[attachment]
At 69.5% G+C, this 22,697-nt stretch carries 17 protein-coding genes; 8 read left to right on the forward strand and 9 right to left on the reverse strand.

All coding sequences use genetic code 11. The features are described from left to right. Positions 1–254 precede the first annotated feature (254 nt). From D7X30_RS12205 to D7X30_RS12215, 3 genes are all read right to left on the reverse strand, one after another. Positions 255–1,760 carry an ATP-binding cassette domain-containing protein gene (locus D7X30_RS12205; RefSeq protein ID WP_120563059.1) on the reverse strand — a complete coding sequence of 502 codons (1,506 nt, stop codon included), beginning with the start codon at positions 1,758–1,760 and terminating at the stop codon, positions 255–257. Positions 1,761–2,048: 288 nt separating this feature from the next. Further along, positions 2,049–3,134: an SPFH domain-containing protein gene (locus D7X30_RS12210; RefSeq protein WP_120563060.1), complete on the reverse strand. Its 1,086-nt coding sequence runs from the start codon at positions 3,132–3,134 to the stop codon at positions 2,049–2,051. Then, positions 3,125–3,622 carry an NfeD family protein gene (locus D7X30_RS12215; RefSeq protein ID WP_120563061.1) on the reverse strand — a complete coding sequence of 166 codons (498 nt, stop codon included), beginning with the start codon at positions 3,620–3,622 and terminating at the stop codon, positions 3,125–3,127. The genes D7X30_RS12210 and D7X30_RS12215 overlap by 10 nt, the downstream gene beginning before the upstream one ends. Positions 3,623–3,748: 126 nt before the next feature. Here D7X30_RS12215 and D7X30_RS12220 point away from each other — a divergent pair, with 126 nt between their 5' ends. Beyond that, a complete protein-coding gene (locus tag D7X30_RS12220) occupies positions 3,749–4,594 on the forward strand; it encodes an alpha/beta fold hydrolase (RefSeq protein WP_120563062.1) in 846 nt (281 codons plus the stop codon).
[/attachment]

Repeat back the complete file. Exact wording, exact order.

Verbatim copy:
At 69.5% G+C, this 22,697-nt stretch carries 17 protein-coding genes; 8 read left to right on the forward strand and 9 right to left on the reverse strand.

All coding sequences use genetic code 11. The features are described from left to right. Positions 1–254 precede the first annotated feature (254 nt). From D7X30_RS12205 to D7X30_RS12215, 3 genes are all read right to left on the reverse strand, one after another. Positions 255–1,760 carry an ATP-binding cassette domain-containing protein gene (locus D7X30_RS12205; RefSeq protein ID WP_120563059.1) on the reverse strand — a complete coding sequence of 502 codons (1,506 nt, stop codon included), beginning with the start codon at positions 1,758–1,760 and terminating at the stop codon, positions 255–257. Positions 1,761–2,048: 288 nt separating this feature from the next. Further along, positions 2,049–3,134: an SPFH domain-containing protein gene (locus D7X30_RS12210; RefSeq protein WP_120563060.1), complete on the reverse strand. Its 1,086-nt coding sequence runs from the start codon at positions 3,132–3,134 to the stop codon at positions 2,049–2,051. Then, positions 3,125–3,622 carry an NfeD family protein gene (locus D7X30_RS12215; RefSeq protein ID WP_120563061.1) on the reverse strand — a complete coding sequence of 166 codons (498 nt, stop codon included), beginning with the start codon at positions 3,620–3,622 and terminating at the stop codon, positions 3,125–3,127. The genes D7X30_RS12210 and D7X30_RS12215 overlap by 10 nt, the downstream gene beginning before the upstream one ends. Positions 3,623–3,748: 126 nt before the next feature. Here D7X30_RS12215 and D7X30_RS12220 point away from each other — a divergent pair, with 126 nt between their 5' ends. Beyond that, a complete protein-coding gene (locus tag D7X30_RS12220) occupies positions 3,749–4,594 on the forward strand; it encodes an alpha/beta fold hydrolase (RefSeq protein WP_120563062.1) in 846 nt (281 codons plus the stop codon).